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Why You’re Not Losing Weight
If you've hit a weight loss plateau, it probably has nothing to do with calories, nor the food you're dieting on. In fact, it might not have anything to do with food at all! Why you’re not losing weight and other weight loss mysteries explored.
There's nothing more frustrating than hitting a weight loss plateau. Even worse is weight gain in spite of painstakingly watching what you eat. Or losing your figure while losing weight—it sounds bizarre, but it’s not uncommon.
The reason for any of these predicaments usually has nothing to do with calories, nor the food you're dieting on.
But it could have something to do with the snacks you take to satisfy your cravings, even if they're seemingly healthy snacks. And if you’re managing to lose weight, but your figure is nevertheless going to pot, it most likely has nothing to do with food at all!
Why You’re Not Losing Weight and Other Weight Loss Mysteries Explored
Cravings and the Right Snacks
You have to eat regularly to lose weight. That means three meals a day with a snack between each.
If you eat irregularly or don’t take snacks, you’ll develop hunger pangs and hard to resist cravings, which will sabotage all your weight loss efforts.
Snacking curbs hunger pangs and cravings by keeping your blood sugar level constant, but only if you eat the right snacks. Fresh fruits and raw vegetables are supposedly the most healthy, but high protein foods work better.
When you eat fruit and vegetables, you’re satisfying your cravings with fructose, which is sugar. Any sugar will trigger a sudden spike and fall in your blood sugar level, which causes more hunger pangs and cravings. That’s why some people find it difficult to stick to a diet—the persistent cravings eventually become too hard to resist.
Adding to that, feeling hungry on a regular basis encourages your body to reserve energy as fat to get through anticipated hunger periods—this is the main cause of the weight loss plateau.
Proteins deliver energy over a much longer period than fruit and vegetables, which keeps your blood sugar level constant for longer, hence fewer hunger pangs.
So save apples, oranges and carrots for your main meals, and snack on hard boiled eggs, mixed nuts and protein bars instead.
Drinks that Help You Pile on the Pounds
It might seem obvious, but do you watch what you drink? Your fluid intake can deliver many more calories than you think.
One or two latte macchiatos, a bottle of soda, and a couple of glasses of wine per day doesn't sound excessive, but it adds up to about 800 calories, which equals a third of an average adult’s daily calorific requirement, which is the equivalent of one decent meal.
Your fluid intake should be about four pints daily, at best in the form of mineral water and unsweetened herbal teas.
Green tea is ideal when dieting, especially because it wards off cravings.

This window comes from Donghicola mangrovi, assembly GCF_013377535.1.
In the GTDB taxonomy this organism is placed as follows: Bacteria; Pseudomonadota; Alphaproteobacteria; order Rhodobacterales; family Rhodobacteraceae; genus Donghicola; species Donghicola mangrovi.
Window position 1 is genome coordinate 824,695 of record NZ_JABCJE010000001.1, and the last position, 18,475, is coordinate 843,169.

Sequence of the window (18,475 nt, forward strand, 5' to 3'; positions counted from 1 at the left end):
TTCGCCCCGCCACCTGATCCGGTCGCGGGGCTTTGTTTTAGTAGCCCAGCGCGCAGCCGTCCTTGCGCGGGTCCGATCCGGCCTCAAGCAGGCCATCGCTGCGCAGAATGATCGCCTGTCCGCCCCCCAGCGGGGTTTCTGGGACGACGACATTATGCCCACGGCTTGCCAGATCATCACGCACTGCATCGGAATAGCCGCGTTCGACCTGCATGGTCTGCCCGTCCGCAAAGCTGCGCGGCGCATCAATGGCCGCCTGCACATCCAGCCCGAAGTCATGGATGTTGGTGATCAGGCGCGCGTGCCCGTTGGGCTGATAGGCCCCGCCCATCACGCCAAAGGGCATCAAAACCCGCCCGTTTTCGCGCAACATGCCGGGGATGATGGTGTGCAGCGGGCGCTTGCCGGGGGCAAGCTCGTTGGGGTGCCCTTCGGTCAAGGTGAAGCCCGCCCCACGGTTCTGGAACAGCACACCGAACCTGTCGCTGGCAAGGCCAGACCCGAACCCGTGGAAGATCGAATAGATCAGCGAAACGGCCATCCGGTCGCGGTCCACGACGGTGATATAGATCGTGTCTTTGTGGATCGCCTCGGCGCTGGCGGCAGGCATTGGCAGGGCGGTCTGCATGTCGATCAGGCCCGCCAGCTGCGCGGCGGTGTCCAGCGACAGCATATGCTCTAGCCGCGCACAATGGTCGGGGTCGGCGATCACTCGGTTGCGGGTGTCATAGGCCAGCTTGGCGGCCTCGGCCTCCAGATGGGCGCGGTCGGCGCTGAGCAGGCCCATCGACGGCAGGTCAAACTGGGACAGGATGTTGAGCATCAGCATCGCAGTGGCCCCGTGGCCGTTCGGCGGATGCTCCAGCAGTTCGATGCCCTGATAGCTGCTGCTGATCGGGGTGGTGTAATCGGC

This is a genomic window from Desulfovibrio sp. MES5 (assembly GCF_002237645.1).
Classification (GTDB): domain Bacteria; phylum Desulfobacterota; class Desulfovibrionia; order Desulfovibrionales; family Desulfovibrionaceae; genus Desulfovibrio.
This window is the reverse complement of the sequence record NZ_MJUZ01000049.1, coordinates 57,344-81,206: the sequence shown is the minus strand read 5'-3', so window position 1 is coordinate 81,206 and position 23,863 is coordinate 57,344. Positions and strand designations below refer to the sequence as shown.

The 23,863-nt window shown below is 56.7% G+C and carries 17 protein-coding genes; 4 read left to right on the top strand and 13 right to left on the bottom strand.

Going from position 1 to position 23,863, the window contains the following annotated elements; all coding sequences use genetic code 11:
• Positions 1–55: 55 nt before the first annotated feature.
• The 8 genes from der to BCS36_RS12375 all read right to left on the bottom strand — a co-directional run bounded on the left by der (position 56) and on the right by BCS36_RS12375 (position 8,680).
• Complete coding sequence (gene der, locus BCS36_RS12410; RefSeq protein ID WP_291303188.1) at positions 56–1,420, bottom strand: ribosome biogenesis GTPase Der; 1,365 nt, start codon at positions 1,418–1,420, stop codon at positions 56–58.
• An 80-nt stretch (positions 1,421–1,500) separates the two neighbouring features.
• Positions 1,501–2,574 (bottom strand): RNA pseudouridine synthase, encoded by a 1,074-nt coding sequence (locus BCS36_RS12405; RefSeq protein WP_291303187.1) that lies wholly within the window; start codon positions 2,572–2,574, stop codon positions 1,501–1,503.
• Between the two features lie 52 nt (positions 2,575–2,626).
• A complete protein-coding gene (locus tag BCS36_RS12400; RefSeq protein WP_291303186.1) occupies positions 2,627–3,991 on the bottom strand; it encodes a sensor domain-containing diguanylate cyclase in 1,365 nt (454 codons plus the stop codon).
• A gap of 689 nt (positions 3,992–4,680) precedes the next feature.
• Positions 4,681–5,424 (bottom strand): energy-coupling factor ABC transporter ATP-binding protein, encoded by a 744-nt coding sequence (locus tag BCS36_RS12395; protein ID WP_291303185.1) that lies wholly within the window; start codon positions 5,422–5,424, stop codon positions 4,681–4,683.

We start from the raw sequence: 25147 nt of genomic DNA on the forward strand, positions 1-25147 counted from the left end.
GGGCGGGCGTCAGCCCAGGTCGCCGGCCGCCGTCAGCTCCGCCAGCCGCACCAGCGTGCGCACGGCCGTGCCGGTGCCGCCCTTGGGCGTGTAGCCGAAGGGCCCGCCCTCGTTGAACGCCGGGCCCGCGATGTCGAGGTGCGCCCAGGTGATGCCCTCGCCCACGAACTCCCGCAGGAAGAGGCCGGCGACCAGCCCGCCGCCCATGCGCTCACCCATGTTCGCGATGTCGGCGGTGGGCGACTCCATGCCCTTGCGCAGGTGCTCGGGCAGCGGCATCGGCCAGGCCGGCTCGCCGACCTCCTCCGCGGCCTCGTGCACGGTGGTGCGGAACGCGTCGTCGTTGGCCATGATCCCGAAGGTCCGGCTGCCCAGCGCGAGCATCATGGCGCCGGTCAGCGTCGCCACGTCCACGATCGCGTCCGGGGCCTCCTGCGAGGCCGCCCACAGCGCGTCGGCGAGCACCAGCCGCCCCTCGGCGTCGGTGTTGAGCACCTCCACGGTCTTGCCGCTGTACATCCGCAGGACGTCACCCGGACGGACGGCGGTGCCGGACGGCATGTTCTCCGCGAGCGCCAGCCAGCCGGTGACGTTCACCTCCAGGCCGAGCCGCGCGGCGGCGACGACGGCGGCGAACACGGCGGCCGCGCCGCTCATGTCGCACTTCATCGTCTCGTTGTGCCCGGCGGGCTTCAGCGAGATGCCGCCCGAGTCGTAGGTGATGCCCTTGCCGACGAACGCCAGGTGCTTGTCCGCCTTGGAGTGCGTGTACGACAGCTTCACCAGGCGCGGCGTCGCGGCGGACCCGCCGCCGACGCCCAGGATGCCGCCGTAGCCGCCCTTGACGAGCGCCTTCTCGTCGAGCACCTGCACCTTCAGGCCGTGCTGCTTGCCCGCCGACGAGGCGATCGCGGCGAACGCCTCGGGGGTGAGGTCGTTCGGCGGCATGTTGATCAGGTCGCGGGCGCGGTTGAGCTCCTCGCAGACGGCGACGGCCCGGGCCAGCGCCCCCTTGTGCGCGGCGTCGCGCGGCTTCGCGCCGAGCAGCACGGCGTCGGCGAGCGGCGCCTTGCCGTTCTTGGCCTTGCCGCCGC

You're Dieting, but Still Getting Flabby
Are you losing your figure in spite of losing weight? It’s because muscle mass is being replaced by fat—fat is lighter than muscle.
You lose five percent of muscle mass per year after the age of 30. If you lose seven pounds of muscle, you have to consume 150 calories less per day to prevent it turning to fat. To make matters worse, eating less causes you to lose more muscle.
You can rectify this plight with a weekly workout. You don’t have to go to the gym, and it doesn’t have to be anything too strenuous: lifting light weights, pilates or stretching do the trick—the sort of exercises anyone can do, even in old-age.
Apart from overeating, hormone imbalances are the most common cause of excess fat, especially when you reach middle age.
In men, what looks like a ‘beer gut’ (but often isn’t) is caused by a lower testosterone level and, comparatively speaking, a consequently higher estrogen level. It's worth noting, however, that beer contains estrogen, which is why many beer-drinking men develop a 'beer gut'.
The cause in women, funnily enough, is lower estrogen and progesterone levels.
If you’re a man, the only effective way around this is to watch what you eat—less fat and fewer carbs—but women have a much better option.
Women can raise their estrogen level with soy products. Just incorporate soy into as many meals as you can. You can include tofu in salads, for example, or replace cow’s milk with soy milk.
Japanese women are the best evidence that soy works. Because of the high soy content of Japan’s daily national diet, few women experience problems during menopause, including unwanted weight.
But if nothing seems to help, consult your doctor—perhaps a hormone replacement therapy is a more appropriate solution for you, whether you’re male or female.
Fluid retention is normal when you first go on the pill, and will obviously cause you to weigh more. You only need to worry if it persists for more than a month.
Ask your doctor to give you an alternative pill. If you still have problems after changing your prescription two or three times, it’s probably best to consider another method of birth control.
All images by Jayne Lancer.
© 2010 Jayne Lancer